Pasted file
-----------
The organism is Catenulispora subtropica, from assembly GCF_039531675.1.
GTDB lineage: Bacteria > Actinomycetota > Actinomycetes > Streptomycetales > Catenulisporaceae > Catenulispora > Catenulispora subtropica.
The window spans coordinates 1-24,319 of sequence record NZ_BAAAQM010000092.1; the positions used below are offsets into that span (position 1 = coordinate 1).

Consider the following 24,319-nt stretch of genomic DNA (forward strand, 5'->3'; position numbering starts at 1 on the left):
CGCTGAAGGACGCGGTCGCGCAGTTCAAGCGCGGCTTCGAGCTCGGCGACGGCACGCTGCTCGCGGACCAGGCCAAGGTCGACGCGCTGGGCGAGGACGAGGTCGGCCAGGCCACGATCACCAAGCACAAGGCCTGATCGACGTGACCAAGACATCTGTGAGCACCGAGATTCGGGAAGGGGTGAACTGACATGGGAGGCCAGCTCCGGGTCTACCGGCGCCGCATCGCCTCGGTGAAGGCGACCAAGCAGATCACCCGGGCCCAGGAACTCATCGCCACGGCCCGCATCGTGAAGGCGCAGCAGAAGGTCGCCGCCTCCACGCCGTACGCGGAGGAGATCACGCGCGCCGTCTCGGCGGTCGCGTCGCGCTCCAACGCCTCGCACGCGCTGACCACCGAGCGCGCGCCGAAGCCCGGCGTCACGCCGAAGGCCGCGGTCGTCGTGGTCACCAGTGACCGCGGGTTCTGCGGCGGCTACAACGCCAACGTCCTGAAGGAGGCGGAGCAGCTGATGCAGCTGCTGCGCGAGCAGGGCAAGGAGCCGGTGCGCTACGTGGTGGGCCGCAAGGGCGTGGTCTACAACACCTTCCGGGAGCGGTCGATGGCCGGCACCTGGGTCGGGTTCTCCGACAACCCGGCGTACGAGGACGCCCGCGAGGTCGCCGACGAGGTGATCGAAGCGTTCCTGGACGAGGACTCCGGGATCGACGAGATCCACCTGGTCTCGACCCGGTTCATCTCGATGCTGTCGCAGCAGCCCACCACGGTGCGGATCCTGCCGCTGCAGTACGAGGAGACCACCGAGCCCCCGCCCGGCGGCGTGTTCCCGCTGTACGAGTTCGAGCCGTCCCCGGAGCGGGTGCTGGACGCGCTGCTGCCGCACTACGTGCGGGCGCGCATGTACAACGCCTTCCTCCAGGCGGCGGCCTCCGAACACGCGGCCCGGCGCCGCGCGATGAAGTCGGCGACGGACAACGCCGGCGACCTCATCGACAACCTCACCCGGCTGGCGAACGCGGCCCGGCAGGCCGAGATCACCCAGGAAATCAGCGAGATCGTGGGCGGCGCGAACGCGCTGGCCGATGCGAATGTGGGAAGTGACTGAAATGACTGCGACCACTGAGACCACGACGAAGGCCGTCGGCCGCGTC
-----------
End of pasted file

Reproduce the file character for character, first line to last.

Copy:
The organism is Catenulispora subtropica, from assembly GCF_039531675.1.
GTDB lineage: Bacteria > Actinomycetota > Actinomycetes > Streptomycetales > Catenulisporaceae > Catenulispora > Catenulispora subtropica.
The window spans coordinates 1-24,319 of sequence record NZ_BAAAQM010000092.1; the positions used below are offsets into that span (position 1 = coordinate 1).

Consider the following 24,319-nt stretch of genomic DNA (forward strand, 5'->3'; position numbering starts at 1 on the left):
CGCTGAAGGACGCGGTCGCGCAGTTCAAGCGCGGCTTCGAGCTCGGCGACGGCACGCTGCTCGCGGACCAGGCCAAGGTCGACGCGCTGGGCGAGGACGAGGTCGGCCAGGCCACGATCACCAAGCACAAGGCCTGATCGACGTGACCAAGACATCTGTGAGCACCGAGATTCGGGAAGGGGTGAACTGACATGGGAGGCCAGCTCCGGGTCTACCGGCGCCGCATCGCCTCGGTGAAGGCGACCAAGCAGATCACCCGGGCCCAGGAACTCATCGCCACGGCCCGCATCGTGAAGGCGCAGCAGAAGGTCGCCGCCTCCACGCCGTACGCGGAGGAGATCACGCGCGCCGTCTCGGCGGTCGCGTCGCGCTCCAACGCCTCGCACGCGCTGACCACCGAGCGCGCGCCGAAGCCCGGCGTCACGCCGAAGGCCGCGGTCGTCGTGGTCACCAGTGACCGCGGGTTCTGCGGCGGCTACAACGCCAACGTCCTGAAGGAGGCGGAGCAGCTGATGCAGCTGCTGCGCGAGCAGGGCAAGGAGCCGGTGCGCTACGTGGTGGGCCGCAAGGGCGTGGTCTACAACACCTTCCGGGAGCGGTCGATGGCCGGCACCTGGGTCGGGTTCTCCGACAACCCGGCGTACGAGGACGCCCGCGAGGTCGCCGACGAGGTGATCGAAGCGTTCCTGGACGAGGACTCCGGGATCGACGAGATCCACCTGGTCTCGACCCGGTTCATCTCGATGCTGTCGCAGCAGCCCACCACGGTGCGGATCCTGCCGCTGCAGTACGAGGAGACCACCGAGCCCCCGCCCGGCGGCGTGTTCCCGCTGTACGAGTTCGAGCCGTCCCCGGAGCGGGTGCTGGACGCGCTGCTGCCGCACTACGTGCGGGCGCGCATGTACAACGCCTTCCTCCAGGCGGCGGCCTCCGAACACGCGGCCCGGCGCCGCGCGATGAAGTCGGCGACGGACAACGCCGGCGACCTCATCGACAACCTCACCCGGCTGGCGAACGCGGCCCGGCAGGCCGAGATCACCCAGGAAATCAGCGAGATCGTGGGCGGCGCGAACGCGCTGGCCGATGCGAATGTGGGAAGTGACTGAAATGACTGCGACCACTGAGACCACGACGAAGGCCGTCGGCCGCGTC